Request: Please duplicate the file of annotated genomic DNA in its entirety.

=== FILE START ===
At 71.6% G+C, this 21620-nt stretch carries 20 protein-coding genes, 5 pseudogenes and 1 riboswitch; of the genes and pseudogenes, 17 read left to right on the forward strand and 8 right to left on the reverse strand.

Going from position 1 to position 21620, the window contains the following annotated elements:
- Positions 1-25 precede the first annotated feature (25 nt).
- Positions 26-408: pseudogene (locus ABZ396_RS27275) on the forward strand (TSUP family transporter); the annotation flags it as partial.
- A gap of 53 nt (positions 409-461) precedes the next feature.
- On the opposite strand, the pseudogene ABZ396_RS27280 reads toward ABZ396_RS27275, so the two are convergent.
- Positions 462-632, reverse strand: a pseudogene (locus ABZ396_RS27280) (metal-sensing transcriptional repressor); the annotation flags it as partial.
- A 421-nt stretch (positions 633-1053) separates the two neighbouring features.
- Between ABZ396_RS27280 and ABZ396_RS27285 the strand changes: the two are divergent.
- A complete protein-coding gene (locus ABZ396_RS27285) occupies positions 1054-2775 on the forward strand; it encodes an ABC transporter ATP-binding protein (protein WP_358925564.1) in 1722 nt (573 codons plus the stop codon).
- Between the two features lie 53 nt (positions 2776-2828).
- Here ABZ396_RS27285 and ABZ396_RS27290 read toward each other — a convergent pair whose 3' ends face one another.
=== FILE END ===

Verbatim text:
At 71.6% G+C, this 21620-nt stretch carries 20 protein-coding genes, 5 pseudogenes and 1 riboswitch; of the genes and pseudogenes, 17 read left to right on the forward strand and 8 right to left on the reverse strand.

Going from position 1 to position 21620, the window contains the following annotated elements:
- Positions 1-25 precede the first annotated feature (25 nt).
- Positions 26-408: pseudogene (locus ABZ396_RS27275) on the forward strand (TSUP family transporter); the annotation flags it as partial.
- A gap of 53 nt (positions 409-461) precedes the next feature.
- On the opposite strand, the pseudogene ABZ396_RS27280 reads toward ABZ396_RS27275, so the two are convergent.
- Positions 462-632, reverse strand: a pseudogene (locus ABZ396_RS27280) (metal-sensing transcriptional repressor); the annotation flags it as partial.
- A 421-nt stretch (positions 633-1053) separates the two neighbouring features.
- Between ABZ396_RS27280 and ABZ396_RS27285 the strand changes: the two are divergent.
- A complete protein-coding gene (locus ABZ396_RS27285) occupies positions 1054-2775 on the forward strand; it encodes an ABC transporter ATP-binding protein (protein WP_358925564.1) in 1722 nt (573 codons plus the stop codon).
- Between the two features lie 53 nt (positions 2776-2828).
- Here ABZ396_RS27285 and ABZ396_RS27290 read toward each other — a convergent pair whose 3' ends face one another.